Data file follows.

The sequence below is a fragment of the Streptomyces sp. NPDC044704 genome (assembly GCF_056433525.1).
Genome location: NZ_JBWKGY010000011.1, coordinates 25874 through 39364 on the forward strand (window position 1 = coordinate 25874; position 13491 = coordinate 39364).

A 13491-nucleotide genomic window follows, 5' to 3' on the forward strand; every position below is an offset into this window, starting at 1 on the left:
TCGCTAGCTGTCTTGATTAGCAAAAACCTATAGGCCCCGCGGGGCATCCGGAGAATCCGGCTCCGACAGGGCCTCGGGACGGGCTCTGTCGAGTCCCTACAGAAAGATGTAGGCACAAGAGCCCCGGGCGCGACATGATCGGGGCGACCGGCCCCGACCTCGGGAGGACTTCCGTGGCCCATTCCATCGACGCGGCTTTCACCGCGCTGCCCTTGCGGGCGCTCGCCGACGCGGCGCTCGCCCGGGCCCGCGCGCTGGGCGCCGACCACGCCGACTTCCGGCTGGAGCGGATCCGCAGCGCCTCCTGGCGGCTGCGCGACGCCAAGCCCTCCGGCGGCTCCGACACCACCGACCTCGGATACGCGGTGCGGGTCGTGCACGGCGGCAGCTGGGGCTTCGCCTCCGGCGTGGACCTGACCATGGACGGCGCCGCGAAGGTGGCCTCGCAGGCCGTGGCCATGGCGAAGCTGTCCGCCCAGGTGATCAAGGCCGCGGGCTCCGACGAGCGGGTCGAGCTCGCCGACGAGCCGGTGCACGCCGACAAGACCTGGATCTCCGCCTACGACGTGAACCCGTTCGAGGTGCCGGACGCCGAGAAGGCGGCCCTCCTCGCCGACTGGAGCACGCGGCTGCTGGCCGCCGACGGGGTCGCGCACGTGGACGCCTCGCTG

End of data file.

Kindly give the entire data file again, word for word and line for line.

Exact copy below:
The sequence below is a fragment of the Streptomyces sp. NPDC044704 genome (assembly GCF_056433525.1).
Genome location: NZ_JBWKGY010000011.1, coordinates 25874 through 39364 on the forward strand (window position 1 = coordinate 25874; position 13491 = coordinate 39364).

A 13491-nucleotide genomic window follows, 5' to 3' on the forward strand; every position below is an offset into this window, starting at 1 on the left:
TCGCTAGCTGTCTTGATTAGCAAAAACCTATAGGCCCCGCGGGGCATCCGGAGAATCCGGCTCCGACAGGGCCTCGGGACGGGCTCTGTCGAGTCCCTACAGAAAGATGTAGGCACAAGAGCCCCGGGCGCGACATGATCGGGGCGACCGGCCCCGACCTCGGGAGGACTTCCGTGGCCCATTCCATCGACGCGGCTTTCACCGCGCTGCCCTTGCGGGCGCTCGCCGACGCGGCGCTCGCCCGGGCCCGCGCGCTGGGCGCCGACCACGCCGACTTCCGGCTGGAGCGGATCCGCAGCGCCTCCTGGCGGCTGCGCGACGCCAAGCCCTCCGGCGGCTCCGACACCACCGACCTCGGATACGCGGTGCGGGTCGTGCACGGCGGCAGCTGGGGCTTCGCCTCCGGCGTGGACCTGACCATGGACGGCGCCGCGAAGGTGGCCTCGCAGGCCGTGGCCATGGCGAAGCTGTCCGCCCAGGTGATCAAGGCCGCGGGCTCCGACGAGCGGGTCGAGCTCGCCGACGAGCCGGTGCACGCCGACAAGACCTGGATCTCCGCCTACGACGTGAACCCGTTCGAGGTGCCGGACGCCGAGAAGGCGGCCCTCCTCGCCGACTGGAGCACGCGGCTGCTGGCCGCCGACGGGGTCGCGCACGTGGACGCCTCGCTG